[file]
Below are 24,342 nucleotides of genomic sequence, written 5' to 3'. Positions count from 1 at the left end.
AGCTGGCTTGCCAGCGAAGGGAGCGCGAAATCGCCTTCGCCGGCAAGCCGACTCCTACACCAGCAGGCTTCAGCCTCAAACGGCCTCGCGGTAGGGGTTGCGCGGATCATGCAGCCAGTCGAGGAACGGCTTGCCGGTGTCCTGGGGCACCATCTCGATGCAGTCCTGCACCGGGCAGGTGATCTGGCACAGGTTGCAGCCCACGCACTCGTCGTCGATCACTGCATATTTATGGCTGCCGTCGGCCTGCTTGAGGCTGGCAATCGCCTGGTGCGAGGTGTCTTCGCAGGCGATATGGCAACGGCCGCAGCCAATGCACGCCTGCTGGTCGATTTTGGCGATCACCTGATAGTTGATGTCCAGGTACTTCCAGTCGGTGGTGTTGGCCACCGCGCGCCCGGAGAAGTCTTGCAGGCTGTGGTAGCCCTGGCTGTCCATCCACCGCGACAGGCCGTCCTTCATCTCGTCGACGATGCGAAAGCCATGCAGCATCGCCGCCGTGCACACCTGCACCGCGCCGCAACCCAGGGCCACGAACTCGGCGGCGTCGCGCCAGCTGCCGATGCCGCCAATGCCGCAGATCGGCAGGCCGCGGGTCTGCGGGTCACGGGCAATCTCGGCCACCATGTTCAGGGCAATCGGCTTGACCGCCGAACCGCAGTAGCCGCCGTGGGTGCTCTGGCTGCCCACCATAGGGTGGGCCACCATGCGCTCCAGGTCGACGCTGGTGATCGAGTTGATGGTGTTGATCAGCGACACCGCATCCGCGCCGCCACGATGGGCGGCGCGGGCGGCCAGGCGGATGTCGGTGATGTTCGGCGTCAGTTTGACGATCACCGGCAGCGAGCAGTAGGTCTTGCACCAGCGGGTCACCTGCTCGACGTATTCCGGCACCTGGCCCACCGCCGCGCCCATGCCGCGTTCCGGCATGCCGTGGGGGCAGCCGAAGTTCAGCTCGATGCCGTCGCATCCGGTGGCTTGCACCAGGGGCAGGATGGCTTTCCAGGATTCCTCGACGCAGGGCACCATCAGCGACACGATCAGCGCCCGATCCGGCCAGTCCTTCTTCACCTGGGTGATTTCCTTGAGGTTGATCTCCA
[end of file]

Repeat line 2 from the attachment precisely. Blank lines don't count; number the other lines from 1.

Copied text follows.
AGCTGGCTTGCCAGCGAAGGGAGCGCGAAATCGCCTTCGCCGGCAAGCCGACTCCTACACCAGCAGGCTTCAGCCTCAAACGGCCTCGCGGTAGGGGTTGCGCGGATCATGCAGCCAGTCGAGGAACGGCTTGCCGGTGTCCTGGGGCACCATCTCGATGCAGTCCTGCACCGGGCAGGTGATCTGGCACAGGTTGCAGCCCACGCACTCGTCGTCGATCACTGCATATTTATGGCTGCCGTCGGCCTGCTTGAGGCTGGCAATCGCCTGGTGCGAGGTGTCTTCGCAGGCGATATGGCAACGGCCGCAGCCAATGCACGCCTGCTGGTCGATTTTGGCGATCACCTGATAGTTGATGTCCAGGTACTTCCAGTCGGTGGTGTTGGCCACCGCGCGCCCGGAGAAGTCTTGCAGGCTGTGGTAGCCCTGGCTGTCCATCCACCGCGACAGGCCGTCCTTCATCTCGTCGACGATGCGAAAGCCATGCAGCATCGCCGCCGTGCACACCTGCACCGCGCCGCAACCCAGGGCCACGAACTCGGCGGCGTCGCGCCAGCTGCCGATGCCGCCAATGCCGCAGATCGGCAGGCCGCGGGTCTGCGGGTCACGGGCAATCTCGGCCACCATGTTCAGGGCAATCGGCTTGACCGCCGAACCGCAGTAGCCGCCGTGGGTGCTCTGGCTGCCCACCATAGGGTGGGCCACCATGCGCTCCAGGTCGACGCTGGTGATCGAGTTGATGGTGTTGATCAGCGACACCGCATCCGCGCCGCCACGATGGGCGGCGCGGGCGGCCAGGCGGATGTCGGTGATGTTCGGCGTCAGTTTGACGATCACCGGCAGCGAGCAGTAGGTCTTGCACCAGCGGGTCACCTGCTCGACGTATTCCGGCACCTGGCCCACCGCCGCGCCCATGCCGCGTTCCGGCATGCCGTGGGGGCAGCCGAAGTTCAGCTCGATGCCGTCGCATCCGGTGGCTTGCACCAGGGGCAGGATGGCTTTCCAGGATTCCTCGACGCAGGGCACCATCAGCGACACGATCAGCGCCCGATCCGGCCAGTCCTTCTTCACCTGGGTGATTTCCTTGAGGTTGATCTCCA